The agriculture sector will have to adapt to the changing climate patterns fast
Climate change has become a great challenge to the agriculture sector of Pakistan, which contributes 21 per cent to the country’s GDP, employs 44 per cent of total work force and 65 per cent of exports.
The 2010 floods in Pakistan, which according to experts, were a manifestation of climate change caused an overall loss of Rs 855 billion to the country’s economy with the agriculture sector alone, suffering a loss of Rs 429 billion (50 per cent of the total loss).
"The extreme climate events in recent years have taken a heavy toll on the crop output and have also exposed the vulnerability of agriculture sector of Pakistan," says Dr Muhammad Azeem, a senior official of Pakistan Agriculture Research Council.
"The rise in temperature dries up the soil and increases water requirement of crops. It also directly affects the productivity of major crops, wheat and rice, vegetables and fruits. Some studies have found that one centigrade increase in temperature would reduce wheat yield by 5-7 per cent in Pakistan," he says, adding, "Regular irregularity in rainfall poses even more serious threats to the crops."
Organisations working with communities say small farmers are the worst hit. "Their capacity to cope with the situating and adapt new technologies is limited," says Shafqat Aziz of Oxfam Novib, an INGO working with small farming communities in Sindh and South Punjab. "In coastal areas, sea water erosion has been causing a serious threat to the livelihood of several small farmers. They have been facing more cyclones and thunderstorms."
The situation in South Punjab is different but has almost a similar toll on the farming communities. "They have been witnessing the regular irregularity of precipitation and temperature changes. People witnessed the latest hailstorm in the area during the flowering stage of mango plants," he says.
According to Aziz, Pakistan needs to have agriculture research institutes at sub-region level to fight climate change. "It needs adaptations like changing cropping patterns or timing of sowing or reaping of certain crops in certain areas after local level research."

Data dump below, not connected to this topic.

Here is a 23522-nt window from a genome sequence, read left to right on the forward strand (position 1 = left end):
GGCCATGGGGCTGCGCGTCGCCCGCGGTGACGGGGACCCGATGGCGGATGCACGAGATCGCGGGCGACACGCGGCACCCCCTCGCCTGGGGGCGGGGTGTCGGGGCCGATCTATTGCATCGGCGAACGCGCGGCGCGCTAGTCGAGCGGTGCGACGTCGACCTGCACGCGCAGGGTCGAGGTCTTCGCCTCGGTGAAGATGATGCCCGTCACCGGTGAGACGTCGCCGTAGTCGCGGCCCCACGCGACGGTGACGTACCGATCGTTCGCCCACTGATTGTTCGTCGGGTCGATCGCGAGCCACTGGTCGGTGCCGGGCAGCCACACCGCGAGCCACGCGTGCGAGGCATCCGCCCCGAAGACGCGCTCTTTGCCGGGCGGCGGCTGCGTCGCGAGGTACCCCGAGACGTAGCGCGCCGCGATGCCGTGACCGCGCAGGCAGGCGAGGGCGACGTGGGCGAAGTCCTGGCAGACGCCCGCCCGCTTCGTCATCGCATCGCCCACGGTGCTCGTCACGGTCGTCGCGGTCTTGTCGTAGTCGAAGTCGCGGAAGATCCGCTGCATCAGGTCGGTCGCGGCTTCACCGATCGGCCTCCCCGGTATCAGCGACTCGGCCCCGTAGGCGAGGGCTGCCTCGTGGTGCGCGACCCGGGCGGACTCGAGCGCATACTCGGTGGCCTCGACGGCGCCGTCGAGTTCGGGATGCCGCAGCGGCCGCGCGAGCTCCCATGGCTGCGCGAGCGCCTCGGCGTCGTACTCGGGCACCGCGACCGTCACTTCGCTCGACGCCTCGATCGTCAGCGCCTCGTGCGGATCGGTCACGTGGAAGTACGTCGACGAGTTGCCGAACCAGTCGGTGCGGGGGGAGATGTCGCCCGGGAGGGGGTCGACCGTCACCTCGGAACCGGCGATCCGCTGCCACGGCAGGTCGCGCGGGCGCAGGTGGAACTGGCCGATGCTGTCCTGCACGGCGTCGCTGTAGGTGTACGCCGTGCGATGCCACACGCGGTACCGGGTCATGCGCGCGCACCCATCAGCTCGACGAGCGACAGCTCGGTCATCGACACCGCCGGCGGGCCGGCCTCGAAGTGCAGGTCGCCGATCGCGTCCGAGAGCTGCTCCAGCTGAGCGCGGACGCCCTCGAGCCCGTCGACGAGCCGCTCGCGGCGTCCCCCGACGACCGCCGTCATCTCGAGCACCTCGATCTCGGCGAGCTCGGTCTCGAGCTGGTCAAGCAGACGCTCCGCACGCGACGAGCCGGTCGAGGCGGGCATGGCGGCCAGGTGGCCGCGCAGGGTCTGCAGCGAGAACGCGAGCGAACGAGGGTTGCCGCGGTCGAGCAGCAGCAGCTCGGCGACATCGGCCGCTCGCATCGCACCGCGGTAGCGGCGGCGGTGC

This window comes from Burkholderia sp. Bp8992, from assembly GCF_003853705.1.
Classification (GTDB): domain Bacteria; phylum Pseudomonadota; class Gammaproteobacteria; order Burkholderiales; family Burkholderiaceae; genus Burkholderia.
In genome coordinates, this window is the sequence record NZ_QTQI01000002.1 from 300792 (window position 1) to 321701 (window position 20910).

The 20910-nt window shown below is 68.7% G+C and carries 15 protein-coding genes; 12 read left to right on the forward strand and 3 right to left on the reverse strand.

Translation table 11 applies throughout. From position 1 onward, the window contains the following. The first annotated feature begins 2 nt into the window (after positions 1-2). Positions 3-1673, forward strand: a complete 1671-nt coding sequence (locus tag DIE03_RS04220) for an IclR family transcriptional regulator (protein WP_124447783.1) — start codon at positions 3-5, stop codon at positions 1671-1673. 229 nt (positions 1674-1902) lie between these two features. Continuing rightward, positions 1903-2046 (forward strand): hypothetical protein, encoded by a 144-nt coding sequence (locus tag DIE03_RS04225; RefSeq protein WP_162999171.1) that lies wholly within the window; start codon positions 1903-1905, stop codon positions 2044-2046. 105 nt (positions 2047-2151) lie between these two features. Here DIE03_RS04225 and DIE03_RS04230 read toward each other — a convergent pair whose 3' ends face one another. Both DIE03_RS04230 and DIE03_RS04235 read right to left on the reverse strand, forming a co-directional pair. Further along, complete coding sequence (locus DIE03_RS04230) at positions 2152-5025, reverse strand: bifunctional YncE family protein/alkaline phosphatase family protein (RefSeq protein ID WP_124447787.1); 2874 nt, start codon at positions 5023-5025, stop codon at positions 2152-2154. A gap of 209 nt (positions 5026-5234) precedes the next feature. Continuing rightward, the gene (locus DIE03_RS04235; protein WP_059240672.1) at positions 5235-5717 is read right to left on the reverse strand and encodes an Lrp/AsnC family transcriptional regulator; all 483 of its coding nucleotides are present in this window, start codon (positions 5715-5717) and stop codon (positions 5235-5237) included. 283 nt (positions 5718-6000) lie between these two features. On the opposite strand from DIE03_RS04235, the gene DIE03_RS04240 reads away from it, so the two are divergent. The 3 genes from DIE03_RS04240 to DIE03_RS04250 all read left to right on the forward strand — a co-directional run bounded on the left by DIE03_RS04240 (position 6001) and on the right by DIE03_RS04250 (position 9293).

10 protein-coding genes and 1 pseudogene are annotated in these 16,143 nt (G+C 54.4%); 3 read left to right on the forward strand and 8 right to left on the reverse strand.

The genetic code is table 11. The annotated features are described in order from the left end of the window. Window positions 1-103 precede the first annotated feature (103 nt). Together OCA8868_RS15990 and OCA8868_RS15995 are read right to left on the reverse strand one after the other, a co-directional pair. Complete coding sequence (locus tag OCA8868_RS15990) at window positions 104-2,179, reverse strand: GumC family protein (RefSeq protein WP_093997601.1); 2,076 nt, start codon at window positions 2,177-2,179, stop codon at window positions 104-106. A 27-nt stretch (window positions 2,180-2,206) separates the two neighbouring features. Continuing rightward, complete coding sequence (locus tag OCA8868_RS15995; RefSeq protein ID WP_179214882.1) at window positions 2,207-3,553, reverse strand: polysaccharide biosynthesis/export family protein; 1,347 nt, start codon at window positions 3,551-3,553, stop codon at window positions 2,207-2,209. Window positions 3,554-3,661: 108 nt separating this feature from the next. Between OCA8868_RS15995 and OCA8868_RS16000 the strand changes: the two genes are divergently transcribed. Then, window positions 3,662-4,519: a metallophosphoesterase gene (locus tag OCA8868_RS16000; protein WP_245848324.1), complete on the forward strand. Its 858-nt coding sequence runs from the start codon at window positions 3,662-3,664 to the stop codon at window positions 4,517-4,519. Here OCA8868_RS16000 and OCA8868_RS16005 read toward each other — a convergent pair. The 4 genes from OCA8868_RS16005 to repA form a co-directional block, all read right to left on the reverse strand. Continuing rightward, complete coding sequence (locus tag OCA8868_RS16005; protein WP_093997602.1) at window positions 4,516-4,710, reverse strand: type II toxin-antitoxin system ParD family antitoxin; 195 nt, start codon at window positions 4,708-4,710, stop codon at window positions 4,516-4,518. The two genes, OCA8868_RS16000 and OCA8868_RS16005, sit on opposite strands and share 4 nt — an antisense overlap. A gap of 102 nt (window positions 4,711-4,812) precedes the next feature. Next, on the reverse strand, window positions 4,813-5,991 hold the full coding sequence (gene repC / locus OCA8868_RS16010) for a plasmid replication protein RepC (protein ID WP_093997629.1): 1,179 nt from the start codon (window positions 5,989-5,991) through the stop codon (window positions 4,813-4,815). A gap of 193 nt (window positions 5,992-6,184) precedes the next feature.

A 2015 World Wildlife Fund for Nature-Pakistan (WWF-Pakistan) study, "Climate Change Adaptation in the Indus Eco-region" finds that in 25 year’s time, productivity of land will reduce by 8-10 per cent or up to Rs 30,000 per acre in Punjab and Sindh owing to climate change.
The study also suggests that for every 1 per cent increase to agriculture production, an additional 0.47 billion cubic metre of water is required. The study terms Punjab more resilient to climate change owing to extensive canal irrigation system and around one million tube wells extracting ground water for irrigation purposes.
A few weeks ago NASA issued satellite data of the world’s underground aquifers that showed that the aquifer in the Indus basin is the second most stressed in the world. A new IMF report rates Pakistan as the third most water-stressed country in the world. Its per capita annual water availability is 1,017 cubic metres.
Agriculture sector in the country uses 90 per cent of water.
Experts say global warming will have serious implications for the country as more water will be available in the first few decades, causing floods and extreme shortage of water later. "Water storage in big quantity can help to some extent to avoid severe implications of climate change to the agriculture sector," says Dr Munir Ahmed, joint director/head, Agriculture and Environment, Pakistan Institute of Development Economics (PIDE).
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Pakistan is among the countries with least water storage capacity as its total dam storage constitutes only 30 days of average demand while India stores water for 220 days. Ahmed says that overall rainfall in the country is on the increase but we are seeing intense rainfalls and shorter durations.
In India under the Integrated Agromet Advisory Services (IAAS, started in 2007) authorities have been sending such advisory to more than three million farmers and planning to extend them to 10 million farmers in coming days.
A 2010 report by India’s National Council for Applied Economic Research (NCAER) estimated the economic benefits of such advisories, then reaching only 24 per cent of India’s farmers, at USD 50 billion annually.
The authorities at Pakistan Meteorological Department have also set up a National Agromet Centre and it also has weather forecast centres at the district level but there is no programme in place to properly disseminate this information.
"Agromet can be our answer to climate change. We produce short (one day), medium (7-10 days) and longer (monthly) advisories for farmers," says Muhammad Aslam, a senior official of Agromet Centre. "Most of the advisories are in English language with some portion in Urdu language and they are disseminated to all ministries and departments related to agriculture."
"We have a success rate of between 60-70 per cent in summer because climate change makes it difficult to predict," he says.
A senior official of the federal ministry of food security says that total allocation for the development funds in agriculture sector at federal level is Rs 1.5 billion for next fiscal year. "This includes budget for all allied departments and research institutes. There is hardly a penny left for conducting research on climate change. Pakistan spends only 0.2 percent of its GDP on agriculture research."
Javed Iqbal, a farmer and climate change activist based in Layyah says "Climate change has not been part of any planning at the district level," he says.
"We need messages in local languages. This year we had been expecting bumper grain crop but the last minute rains destroyed most of the crop. If people had the information, they might have reaped the crop earlier."